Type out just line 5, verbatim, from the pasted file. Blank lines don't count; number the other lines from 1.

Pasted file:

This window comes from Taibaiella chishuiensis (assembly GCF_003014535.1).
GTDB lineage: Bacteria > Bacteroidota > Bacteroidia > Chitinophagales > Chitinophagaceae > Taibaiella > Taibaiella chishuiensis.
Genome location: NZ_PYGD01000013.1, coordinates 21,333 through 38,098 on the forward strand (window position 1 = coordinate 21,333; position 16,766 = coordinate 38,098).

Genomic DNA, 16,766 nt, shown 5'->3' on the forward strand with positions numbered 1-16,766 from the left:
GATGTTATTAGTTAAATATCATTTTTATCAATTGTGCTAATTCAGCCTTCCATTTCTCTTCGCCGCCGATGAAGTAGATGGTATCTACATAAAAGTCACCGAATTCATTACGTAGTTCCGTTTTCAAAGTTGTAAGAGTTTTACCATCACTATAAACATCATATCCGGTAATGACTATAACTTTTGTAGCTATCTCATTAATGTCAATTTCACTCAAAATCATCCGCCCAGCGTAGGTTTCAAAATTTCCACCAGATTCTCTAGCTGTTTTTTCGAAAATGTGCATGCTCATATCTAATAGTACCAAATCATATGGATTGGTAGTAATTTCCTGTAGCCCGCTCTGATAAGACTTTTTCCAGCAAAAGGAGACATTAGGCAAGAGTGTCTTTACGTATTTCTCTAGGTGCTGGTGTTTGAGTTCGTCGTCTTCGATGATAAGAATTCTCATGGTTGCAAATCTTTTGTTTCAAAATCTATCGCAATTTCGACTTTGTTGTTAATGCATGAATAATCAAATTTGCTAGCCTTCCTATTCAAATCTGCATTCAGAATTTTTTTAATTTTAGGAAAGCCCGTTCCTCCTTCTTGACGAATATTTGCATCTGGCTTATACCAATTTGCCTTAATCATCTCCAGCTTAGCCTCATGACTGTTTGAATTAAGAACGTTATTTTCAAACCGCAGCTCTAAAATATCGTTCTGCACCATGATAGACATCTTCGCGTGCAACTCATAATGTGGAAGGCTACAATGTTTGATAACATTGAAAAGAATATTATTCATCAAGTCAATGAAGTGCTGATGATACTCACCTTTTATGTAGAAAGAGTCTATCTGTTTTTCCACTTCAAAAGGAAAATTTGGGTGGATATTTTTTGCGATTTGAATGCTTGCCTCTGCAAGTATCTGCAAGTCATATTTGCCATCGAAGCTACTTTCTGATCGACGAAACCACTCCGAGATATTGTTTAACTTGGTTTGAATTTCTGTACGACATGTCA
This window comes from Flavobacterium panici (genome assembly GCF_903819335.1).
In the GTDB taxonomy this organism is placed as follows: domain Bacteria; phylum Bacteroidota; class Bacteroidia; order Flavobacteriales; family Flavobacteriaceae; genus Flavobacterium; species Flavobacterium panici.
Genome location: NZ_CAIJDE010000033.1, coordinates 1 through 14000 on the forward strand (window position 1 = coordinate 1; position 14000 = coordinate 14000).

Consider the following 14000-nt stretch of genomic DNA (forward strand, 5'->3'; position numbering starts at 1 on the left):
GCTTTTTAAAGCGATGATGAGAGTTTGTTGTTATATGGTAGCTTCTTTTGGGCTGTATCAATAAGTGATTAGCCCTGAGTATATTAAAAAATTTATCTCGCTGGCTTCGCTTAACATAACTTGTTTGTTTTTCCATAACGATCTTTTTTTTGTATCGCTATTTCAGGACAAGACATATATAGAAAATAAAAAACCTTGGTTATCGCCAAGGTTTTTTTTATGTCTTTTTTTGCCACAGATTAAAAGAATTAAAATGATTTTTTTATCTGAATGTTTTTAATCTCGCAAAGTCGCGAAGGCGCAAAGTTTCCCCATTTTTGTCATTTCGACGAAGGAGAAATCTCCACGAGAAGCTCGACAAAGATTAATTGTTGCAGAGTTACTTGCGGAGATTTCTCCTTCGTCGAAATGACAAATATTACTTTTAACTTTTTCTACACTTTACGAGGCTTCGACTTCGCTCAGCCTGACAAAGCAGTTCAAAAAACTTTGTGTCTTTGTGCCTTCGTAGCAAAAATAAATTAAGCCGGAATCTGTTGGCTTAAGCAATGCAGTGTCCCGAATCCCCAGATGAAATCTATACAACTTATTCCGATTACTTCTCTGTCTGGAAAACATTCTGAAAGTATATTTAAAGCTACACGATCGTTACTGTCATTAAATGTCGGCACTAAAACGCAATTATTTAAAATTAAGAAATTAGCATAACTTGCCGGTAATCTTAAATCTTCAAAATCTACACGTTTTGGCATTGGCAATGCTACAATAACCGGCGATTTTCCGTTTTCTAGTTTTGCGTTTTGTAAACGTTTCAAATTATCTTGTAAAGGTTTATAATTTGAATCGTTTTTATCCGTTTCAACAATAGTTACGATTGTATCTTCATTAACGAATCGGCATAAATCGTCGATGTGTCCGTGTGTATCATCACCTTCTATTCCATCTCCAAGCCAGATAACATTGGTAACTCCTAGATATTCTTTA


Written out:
GATGTTATTAGTTAAATATCATTTTTATCAATTGTGCTAATTCAGCCTTCCATTTCTCTTCGCCGCCGATGAAGTAGATGGTATCTACATAAAAGTCACCGAATTCATTACGTAGTTCCGTTTTCAAAGTTGTAAGAGTTTTACCATCACTATAAACATCATATCCGGTAATGACTATAACTTTTGTAGCTATCTCATTAATGTCAATTTCACTCAAAATCATCCGCCCAGCGTAGGTTTCAAAATTTCCACCAGATTCTCTAGCTGTTTTTTCGAAAATGTGCATGCTCATATCTAATAGTACCAAATCATATGGATTGGTAGTAATTTCCTGTAGCCCGCTCTGATAAGACTTTTTCCAGCAAAAGGAGACATTAGGCAAGAGTGTCTTTACGTATTTCTCTAGGTGCTGGTGTTTGAGTTCGTCGTCTTCGATGATAAGAATTCTCATGGTTGCAAATCTTTTGTTTCAAAATCTATCGCAATTTCGACTTTGTTGTTAATGCATGAATAATCAAATTTGCTAGCCTTCCTATTCAAATCTGCATTCAGAATTTTTTTAATTTTAGGAAAGCCCGTTCCTCCTTCTTGACGAATATTTGCATCTGGCTTATACCAATTTGCCTTAATCATCTCCAGCTTAGCCTCATGACTGTTTGAATTAAGAACGTTATTTTCAAACCGCAGCTCTAAAATATCGTTCTGCACCATGATAGACATCTTCGCGTGCAACTCATAATGTGGAAGGCTACAATGTTTGATAACATTGAAAAGAATATTATTCATCAAGTCAATGAAGTGCTGATGATACTCACCTTTTATGTAGAAAGAGTCTATCTGTTTTTCCACTTCAAAAGGAAAATTTGGGTGGATATTTTTTGCGATTTGAATGCTTGCCTCTGCAAGTATCTGCAAGTCATATTTGCCATCGAAGCTACTTTCTGATCGACGAAACCACTCCGAGATATTGTTTAACTTGGTTTGAATTTCTGTACGACATGTCA